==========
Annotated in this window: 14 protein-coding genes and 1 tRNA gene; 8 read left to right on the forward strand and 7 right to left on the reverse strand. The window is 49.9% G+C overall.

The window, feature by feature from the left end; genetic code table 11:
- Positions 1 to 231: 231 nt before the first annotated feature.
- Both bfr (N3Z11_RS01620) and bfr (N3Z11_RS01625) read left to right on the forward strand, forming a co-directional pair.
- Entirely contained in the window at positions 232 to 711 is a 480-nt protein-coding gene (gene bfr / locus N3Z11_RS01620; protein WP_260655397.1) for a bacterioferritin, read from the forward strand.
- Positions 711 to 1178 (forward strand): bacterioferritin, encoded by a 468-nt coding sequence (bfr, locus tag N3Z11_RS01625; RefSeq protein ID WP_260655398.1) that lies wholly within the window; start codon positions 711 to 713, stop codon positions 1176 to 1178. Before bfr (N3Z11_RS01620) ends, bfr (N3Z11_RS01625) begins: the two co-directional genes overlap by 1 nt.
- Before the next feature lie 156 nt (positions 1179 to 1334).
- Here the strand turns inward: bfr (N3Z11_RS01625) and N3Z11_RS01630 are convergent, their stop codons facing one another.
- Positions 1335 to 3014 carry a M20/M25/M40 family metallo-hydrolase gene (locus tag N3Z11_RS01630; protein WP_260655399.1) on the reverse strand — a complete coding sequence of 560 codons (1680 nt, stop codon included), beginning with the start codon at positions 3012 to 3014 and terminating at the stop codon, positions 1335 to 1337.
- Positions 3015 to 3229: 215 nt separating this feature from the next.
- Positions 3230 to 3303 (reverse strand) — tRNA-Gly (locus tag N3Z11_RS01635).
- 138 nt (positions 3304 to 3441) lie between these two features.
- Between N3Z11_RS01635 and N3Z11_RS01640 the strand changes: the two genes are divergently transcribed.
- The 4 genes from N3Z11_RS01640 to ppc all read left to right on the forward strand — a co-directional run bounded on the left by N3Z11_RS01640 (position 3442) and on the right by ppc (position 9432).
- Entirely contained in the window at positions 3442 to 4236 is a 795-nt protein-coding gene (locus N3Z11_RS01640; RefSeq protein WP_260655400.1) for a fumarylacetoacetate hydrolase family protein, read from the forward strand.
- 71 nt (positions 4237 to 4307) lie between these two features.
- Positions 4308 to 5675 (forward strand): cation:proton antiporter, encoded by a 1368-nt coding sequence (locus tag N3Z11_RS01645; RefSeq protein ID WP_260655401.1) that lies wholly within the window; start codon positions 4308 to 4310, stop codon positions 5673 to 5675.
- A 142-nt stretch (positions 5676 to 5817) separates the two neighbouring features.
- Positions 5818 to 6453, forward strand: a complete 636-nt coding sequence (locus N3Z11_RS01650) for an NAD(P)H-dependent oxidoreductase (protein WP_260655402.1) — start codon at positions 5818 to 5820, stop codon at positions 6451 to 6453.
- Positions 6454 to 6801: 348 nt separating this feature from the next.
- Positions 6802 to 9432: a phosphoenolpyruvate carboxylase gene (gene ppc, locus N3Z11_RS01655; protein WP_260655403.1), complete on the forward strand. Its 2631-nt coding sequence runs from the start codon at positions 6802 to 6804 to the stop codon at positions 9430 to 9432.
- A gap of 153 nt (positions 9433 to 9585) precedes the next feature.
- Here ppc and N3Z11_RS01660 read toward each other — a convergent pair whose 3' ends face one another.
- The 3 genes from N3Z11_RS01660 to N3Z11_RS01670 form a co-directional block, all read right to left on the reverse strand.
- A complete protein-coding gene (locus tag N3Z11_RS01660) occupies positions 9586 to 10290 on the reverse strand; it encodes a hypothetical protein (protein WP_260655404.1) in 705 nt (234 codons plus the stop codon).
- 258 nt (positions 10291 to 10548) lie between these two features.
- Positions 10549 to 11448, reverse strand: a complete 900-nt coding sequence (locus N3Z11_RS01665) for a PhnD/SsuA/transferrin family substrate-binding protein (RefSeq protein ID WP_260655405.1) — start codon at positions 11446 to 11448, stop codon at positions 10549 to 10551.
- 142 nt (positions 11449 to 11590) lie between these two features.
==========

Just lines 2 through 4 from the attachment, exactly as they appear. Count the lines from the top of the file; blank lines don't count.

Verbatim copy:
The window, feature by feature from the left end; genetic code table 11:
- Positions 1 to 231: 231 nt before the first annotated feature.
- Both bfr (N3Z11_RS01620) and bfr (N3Z11_RS01625) read left to right on the forward strand, forming a co-directional pair.